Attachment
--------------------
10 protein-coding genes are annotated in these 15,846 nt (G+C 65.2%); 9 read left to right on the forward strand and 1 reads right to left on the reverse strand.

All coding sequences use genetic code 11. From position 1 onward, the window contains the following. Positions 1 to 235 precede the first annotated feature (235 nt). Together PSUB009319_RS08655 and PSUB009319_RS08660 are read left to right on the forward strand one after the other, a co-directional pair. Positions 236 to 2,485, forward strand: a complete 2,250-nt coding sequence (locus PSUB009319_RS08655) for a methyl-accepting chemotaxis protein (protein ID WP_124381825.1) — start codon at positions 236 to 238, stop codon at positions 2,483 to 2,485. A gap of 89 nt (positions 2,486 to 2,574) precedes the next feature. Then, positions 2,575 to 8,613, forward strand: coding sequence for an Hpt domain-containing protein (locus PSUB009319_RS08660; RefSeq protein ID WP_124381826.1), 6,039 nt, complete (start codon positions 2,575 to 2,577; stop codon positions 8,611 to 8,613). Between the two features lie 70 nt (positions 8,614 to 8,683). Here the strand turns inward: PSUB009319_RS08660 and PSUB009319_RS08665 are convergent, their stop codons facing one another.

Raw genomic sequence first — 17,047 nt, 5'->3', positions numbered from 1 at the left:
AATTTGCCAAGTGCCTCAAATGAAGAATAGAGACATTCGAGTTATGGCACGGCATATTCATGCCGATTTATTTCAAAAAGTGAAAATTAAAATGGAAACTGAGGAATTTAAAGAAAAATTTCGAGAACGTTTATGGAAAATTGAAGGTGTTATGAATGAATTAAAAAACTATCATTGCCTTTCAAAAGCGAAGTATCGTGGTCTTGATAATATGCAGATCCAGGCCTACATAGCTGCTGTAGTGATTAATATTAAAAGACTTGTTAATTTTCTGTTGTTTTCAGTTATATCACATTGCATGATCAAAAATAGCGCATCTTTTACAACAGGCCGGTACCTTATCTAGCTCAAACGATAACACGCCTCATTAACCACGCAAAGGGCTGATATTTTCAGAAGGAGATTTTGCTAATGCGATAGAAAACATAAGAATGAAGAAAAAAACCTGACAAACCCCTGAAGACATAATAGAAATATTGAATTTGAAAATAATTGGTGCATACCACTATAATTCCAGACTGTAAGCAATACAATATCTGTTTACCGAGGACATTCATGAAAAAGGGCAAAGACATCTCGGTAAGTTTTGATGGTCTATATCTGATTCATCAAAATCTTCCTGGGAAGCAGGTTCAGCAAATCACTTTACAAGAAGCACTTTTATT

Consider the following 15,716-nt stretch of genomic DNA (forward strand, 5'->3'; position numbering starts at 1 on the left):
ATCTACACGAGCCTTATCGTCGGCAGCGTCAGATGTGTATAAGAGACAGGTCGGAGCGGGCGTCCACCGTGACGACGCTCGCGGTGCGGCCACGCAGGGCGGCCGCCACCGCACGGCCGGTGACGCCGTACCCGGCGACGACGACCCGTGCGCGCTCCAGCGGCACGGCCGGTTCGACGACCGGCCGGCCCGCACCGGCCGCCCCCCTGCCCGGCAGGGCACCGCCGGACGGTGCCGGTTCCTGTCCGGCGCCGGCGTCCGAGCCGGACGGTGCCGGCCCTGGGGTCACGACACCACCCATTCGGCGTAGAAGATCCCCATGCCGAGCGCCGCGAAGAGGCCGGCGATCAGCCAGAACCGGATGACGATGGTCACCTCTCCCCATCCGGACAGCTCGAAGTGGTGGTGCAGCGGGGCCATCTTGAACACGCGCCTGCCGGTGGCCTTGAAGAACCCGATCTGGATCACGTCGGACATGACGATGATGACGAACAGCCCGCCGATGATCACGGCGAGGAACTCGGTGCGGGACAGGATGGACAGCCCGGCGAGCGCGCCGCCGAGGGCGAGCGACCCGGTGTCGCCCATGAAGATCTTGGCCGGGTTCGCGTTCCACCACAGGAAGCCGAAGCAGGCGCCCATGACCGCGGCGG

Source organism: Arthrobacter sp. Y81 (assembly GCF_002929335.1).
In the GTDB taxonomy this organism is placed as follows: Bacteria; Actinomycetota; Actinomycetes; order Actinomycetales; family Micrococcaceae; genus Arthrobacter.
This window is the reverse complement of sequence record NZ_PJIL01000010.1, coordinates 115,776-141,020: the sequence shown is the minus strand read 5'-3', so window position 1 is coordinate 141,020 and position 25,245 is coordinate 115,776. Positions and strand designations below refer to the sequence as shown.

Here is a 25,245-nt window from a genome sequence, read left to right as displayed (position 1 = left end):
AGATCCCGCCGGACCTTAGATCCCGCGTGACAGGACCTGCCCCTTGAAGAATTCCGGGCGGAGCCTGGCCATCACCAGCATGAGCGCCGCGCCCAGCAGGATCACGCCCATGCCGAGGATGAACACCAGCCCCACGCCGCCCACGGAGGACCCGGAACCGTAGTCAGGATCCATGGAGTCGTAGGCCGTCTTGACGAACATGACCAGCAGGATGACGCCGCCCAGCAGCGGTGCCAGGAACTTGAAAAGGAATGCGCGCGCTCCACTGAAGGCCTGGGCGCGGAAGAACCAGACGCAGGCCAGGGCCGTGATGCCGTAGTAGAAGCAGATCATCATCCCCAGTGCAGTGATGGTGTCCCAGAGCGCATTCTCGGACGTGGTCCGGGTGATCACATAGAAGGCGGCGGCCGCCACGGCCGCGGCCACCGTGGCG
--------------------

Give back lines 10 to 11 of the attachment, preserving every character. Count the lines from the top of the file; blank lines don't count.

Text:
Here is a 25,245-nt window from a genome sequence, read left to right as displayed (position 1 = left end):
AGATCCCGCCGGACCTTAGATCCCGCGTGACAGGACCTGCCCCTTGAAGAATTCCGGGCGGAGCCTGGCCATCACCAGCATGAGCGCCGCGCCCAGCAGGATCACGCCCATGCCGAGGATGAACACCAGCCCCACGCCGCCCACGGAGGACCCGGAACCGTAGTCAGGATCCATGGAGTCGTAGGCCGTCTTGACGAACATGACCAGCAGGATGACGCCGCCCAGCAGCGGTGCCAGGAACTTGAAAAGGAATGCGCGCGCTCCACTGAAGGCCTGGGCGCGGAAGAACCAGACGCAGGCCAGGGCCGTGATGCCGTAGTAGAAGCAGATCATCATCCCCAGTGCAGTGATGGTGTCCCAGAGCGCATTCTCGGACGTGGTCCGGGTGATCACATAGAAGGCGGCGGCCGCCACGGCCGCGGCCACCGTGGCG